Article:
by, John J White III
Originally published in MES.
The book World Trade and Biological Exchanges Before 1492 by John L. Sorenson and Carl L. Johanessen is now available. Collectively it represents a slam dunk victory for the historical interpretation of cultural diffusionism over the opposing interpretation of cultural isolationism. This is a major event for the study of ancient history. Lots of blood has been lost and careers bashed since Columbus landed in 1492 C.E. and the learned world began raising questions about the origins of the Native Americans and their cultures.
The key to successful systematic studies is to ask the right question, ie, one that can be answered by the prevailing scientific methods and one whose answer resolves a serious question. The best answer for proof of cultural diffusion is the study of biological exchanges. It is a branch of archaeology, the species involved are clearly identifiable, the role of man in the diffusion process can be understood, and the remains are datable.
Thus, the question asked is “What can the study of biological exchanges tell us about the travel (navigational) history of mankind?” The answer is that man was traveling on the oceans to and from the Americas since before 7320 B.P. and continuously since then. We are speaking of tropical America, not just the opportunities provided by land bridges and ice-age ocean conditions during exclusively Paleolithic times. The implication is that cultural exchanges have occurred since before 7320 B.P.!
A biological exchange involves the following; a plant or animal (like a peanut or chicken) is native to America (or Asia) in the evolutionary sense for that species. Scientists find evidence for this species in Asia (or America) with a date that is technically valid. Then if this species cannot cross the ocean by natural means (man not involved), then man must have provided the transportation. And until modern times this means that ocean-going crafts were surely needed.
Biological exchange is not a new field, and the study concept was discussed in the 1890s. The problem has been that the Archaeology Establishment adopted an Isolationist Viewpoint in the late 19th Century and has denounced Diffusionist date as invalid without scientific investigation or proof. What the learned world does not know or entertain is “How many valid reports of biological exchange have been made?” Most of us are persuaded by the preponderance of evidence in scholarly studies.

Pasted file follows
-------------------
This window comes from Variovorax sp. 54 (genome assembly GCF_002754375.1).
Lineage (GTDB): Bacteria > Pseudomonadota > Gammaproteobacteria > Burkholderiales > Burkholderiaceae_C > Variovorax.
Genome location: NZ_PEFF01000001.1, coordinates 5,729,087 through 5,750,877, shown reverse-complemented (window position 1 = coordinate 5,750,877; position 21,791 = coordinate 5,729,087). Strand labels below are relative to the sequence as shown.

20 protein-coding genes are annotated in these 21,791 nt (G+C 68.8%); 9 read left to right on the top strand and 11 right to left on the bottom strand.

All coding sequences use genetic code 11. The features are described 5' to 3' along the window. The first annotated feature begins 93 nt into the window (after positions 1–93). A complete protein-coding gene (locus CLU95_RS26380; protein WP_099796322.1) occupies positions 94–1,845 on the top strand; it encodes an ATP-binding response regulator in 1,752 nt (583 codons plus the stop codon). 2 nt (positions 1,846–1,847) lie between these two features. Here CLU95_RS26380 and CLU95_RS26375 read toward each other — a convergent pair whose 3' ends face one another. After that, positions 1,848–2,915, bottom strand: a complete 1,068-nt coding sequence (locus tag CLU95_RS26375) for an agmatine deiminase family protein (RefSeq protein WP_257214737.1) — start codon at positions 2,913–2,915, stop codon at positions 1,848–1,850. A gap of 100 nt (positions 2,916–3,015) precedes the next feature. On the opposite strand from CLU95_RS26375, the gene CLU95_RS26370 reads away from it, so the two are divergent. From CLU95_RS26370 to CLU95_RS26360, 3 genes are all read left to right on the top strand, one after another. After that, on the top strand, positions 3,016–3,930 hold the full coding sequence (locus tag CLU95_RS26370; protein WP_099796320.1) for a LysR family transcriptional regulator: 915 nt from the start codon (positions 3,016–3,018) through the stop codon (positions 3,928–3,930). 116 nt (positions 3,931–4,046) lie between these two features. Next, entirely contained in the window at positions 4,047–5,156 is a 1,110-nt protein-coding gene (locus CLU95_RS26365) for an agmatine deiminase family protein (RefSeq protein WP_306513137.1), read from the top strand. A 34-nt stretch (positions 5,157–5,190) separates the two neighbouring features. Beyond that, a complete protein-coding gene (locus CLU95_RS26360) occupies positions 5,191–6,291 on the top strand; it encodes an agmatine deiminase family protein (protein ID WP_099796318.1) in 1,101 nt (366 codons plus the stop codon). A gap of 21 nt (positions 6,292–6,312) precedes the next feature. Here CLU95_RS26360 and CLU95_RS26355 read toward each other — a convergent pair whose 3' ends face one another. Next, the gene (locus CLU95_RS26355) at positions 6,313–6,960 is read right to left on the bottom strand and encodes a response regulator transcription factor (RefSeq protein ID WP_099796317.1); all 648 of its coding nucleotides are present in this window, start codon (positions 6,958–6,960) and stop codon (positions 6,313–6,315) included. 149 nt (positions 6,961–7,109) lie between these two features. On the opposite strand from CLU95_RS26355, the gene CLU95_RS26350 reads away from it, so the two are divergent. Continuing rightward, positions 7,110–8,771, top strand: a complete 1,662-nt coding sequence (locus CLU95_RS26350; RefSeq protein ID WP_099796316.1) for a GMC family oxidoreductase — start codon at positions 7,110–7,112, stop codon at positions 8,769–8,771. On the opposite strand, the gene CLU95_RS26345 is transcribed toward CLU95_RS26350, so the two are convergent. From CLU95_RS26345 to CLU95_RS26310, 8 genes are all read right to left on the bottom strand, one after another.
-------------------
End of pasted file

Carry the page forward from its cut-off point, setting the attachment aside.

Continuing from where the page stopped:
That is where the authors, Professors Sorenson and Johannesson, enter the picture. They are bio-geographers par excellence who have made a career out of the study of biological exchange and related problems. They decided to write a complete book explaining in professional detail just how much quality data exists that proves man has been very active in traveling to and from the Americas since before 7320 B.P. This is a summary of the research of many notable bio-archaeologists worldwide.
Professor John L. Sorenson is Emeritus Professor of Anthropology at Brigham Young University, having taking his PhD training at UCLA. Professor Carl Johannessen is Emeritus Professor of Biogeography at the University of Oregon, having completed his PhD studies at the University of California at Berkeley. Both men have numerous publications.
In the Introduction the authors tell us that 126 organisms have definite biological exchange credentials and another 75 are very probable. This book must be read!
This exhaustive masterpiece by Mr. Sorenson & Mr. Johanessen prove plants, vegetables, fruits, nuts, grasses, etc. made it across the Pacific and Atlantic long before Columbus. Incredible scientific contribution to mankind.
Or feel free to purchase either this edition or newer edition here